Southwest Drink Coupon Class Action Sure Leaves a Big Bar Bill

21 Jan, 2013 Bob Wilson


I cannot believe my good fortune. The potential windfall coming my way could change my life, and I apparently owe this unexpected mana from heaven to the selfless commitment of a dedicated legal team whom I have never met, yet without my knowledge has worked diligently on my behalf.

The fact that this is part of a trend that benefits a select few while saddling employers, businesses and consumers with added costs and fees should not be a concern.

I was notified last week that I was potentially part of a class represented in a class action lawsuit against Southwest Airlines. The notification, which came from an Illinois court, advised me of a pending settlement that could involve anyone who bought a Business Select fare prior to August 1, 2010, and who did not use the free drink coupon which comes with that fare.

Apparently the suit was based on a change Southwest Airlines made to their policy regarding these drink coupons, which prior to that date could be used on any flight. After  that date, they had to be used on the specific flight for which the fare was paid. I am assuming this must have left a gaggle of careless drinkers holding worthless drink coupons, and the uproarious objections culminated in the combining of no doubt thousands of lawsuits into one giant, noble class action against the callous carrier.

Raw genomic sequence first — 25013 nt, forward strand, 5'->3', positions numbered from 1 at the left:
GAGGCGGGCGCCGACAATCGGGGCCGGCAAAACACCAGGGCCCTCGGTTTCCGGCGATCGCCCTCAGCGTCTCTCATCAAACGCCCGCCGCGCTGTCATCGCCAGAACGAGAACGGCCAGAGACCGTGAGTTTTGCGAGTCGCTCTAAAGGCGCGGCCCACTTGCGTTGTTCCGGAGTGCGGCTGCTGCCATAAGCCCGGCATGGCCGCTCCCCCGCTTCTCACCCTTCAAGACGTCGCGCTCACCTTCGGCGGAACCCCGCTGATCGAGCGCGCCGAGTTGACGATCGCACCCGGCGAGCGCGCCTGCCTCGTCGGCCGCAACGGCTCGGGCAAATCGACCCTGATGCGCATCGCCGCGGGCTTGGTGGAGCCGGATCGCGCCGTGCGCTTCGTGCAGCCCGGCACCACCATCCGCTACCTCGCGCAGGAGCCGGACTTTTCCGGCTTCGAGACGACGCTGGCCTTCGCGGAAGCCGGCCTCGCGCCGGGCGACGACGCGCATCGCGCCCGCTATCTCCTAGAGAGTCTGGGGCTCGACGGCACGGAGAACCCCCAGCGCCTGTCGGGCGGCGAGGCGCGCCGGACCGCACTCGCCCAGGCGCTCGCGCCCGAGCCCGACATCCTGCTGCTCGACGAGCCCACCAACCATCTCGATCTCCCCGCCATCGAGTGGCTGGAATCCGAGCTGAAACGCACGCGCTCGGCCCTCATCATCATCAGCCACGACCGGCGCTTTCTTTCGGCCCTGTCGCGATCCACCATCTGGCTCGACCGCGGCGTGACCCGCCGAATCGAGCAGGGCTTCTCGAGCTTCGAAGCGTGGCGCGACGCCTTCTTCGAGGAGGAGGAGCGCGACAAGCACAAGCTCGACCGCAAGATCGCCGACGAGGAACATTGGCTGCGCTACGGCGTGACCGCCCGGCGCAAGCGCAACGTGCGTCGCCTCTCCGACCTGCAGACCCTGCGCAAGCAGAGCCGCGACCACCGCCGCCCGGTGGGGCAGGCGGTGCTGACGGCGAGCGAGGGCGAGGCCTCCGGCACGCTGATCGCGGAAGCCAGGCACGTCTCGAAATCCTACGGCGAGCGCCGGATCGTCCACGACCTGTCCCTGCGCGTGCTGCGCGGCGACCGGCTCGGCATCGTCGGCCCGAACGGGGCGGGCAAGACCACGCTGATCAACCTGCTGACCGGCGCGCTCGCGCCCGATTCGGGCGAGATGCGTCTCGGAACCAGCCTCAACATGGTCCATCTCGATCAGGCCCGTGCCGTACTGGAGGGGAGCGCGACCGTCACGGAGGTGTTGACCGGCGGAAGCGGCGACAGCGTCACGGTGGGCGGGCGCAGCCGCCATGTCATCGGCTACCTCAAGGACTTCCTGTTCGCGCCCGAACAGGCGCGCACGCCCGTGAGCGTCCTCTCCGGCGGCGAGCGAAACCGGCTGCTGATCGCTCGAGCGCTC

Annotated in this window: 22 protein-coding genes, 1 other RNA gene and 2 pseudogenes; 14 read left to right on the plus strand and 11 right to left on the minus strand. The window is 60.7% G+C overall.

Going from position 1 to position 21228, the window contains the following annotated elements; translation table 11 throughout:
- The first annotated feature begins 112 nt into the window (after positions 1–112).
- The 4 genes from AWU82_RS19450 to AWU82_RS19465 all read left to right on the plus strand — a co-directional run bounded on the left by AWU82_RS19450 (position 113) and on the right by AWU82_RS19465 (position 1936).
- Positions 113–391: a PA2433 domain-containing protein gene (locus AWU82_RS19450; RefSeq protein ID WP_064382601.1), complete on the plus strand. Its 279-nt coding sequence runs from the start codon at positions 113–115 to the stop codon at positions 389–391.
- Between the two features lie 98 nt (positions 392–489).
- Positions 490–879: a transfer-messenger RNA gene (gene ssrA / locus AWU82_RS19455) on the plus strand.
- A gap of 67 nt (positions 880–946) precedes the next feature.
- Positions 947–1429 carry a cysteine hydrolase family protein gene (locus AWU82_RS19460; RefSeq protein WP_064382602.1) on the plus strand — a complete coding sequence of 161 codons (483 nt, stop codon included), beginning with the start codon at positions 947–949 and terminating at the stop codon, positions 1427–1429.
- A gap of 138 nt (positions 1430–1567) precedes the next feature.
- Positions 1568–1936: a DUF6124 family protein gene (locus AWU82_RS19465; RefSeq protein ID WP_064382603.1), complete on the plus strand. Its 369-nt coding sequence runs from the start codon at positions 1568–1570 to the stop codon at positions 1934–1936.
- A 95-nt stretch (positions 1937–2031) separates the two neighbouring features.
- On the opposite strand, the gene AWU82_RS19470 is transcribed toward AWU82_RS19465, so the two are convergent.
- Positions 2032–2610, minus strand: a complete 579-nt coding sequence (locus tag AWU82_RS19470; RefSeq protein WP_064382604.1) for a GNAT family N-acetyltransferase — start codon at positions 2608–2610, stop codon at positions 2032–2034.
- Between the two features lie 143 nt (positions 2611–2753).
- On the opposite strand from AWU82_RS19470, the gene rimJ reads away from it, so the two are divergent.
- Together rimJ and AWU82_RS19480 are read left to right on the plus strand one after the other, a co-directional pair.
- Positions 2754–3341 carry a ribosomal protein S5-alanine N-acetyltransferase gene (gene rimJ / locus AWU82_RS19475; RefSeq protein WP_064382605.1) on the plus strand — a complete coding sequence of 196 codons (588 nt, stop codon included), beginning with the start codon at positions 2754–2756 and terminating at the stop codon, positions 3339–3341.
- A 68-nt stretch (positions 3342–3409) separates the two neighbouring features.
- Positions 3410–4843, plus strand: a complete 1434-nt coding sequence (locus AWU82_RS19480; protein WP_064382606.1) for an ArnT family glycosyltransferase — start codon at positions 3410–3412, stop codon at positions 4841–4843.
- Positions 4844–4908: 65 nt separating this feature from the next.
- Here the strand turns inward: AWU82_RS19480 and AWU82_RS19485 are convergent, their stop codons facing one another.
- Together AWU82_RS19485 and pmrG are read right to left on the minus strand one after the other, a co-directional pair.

And here I was, silly man that I am, completely oblivious to the fact that my rights had been so blatantly violated. Thank God there are people willing to sacrifice everything to fight the good fight on my ignorant behalf. And the award I will be entitled to if this settlement is approved?

If I did purchase a Business Select fare prior to August 1, 2010, and if I did not use my drink coupon that came with that fare, I could be entitled to - you better sit down for this - one free drink coupon. Wow. And my mother said I would never amount to anything. (She actually never said that, but I needed the sarcastic effect)

And the noble legal team that fought for this, for me and all the other oblivious people who had no idea we had been mistreated? The court records indicate they intend to seek legal fees of up to $7,000,000. Apparently Southwest has already agreed to fees of $1,750,000.

So, to reiterate, IF I dig through my records to see if I flew Business Select on Southwest over 2 1/2 years ago, and IF I somehow realize I failed to use my drink coupon, and IF I fill out the claim form declaring my eligibility, then I MAY get a free drink coupon sometime late this year.     

And the lawyers who brought the class action, apparently on my behalf, will make up to seven million dollars.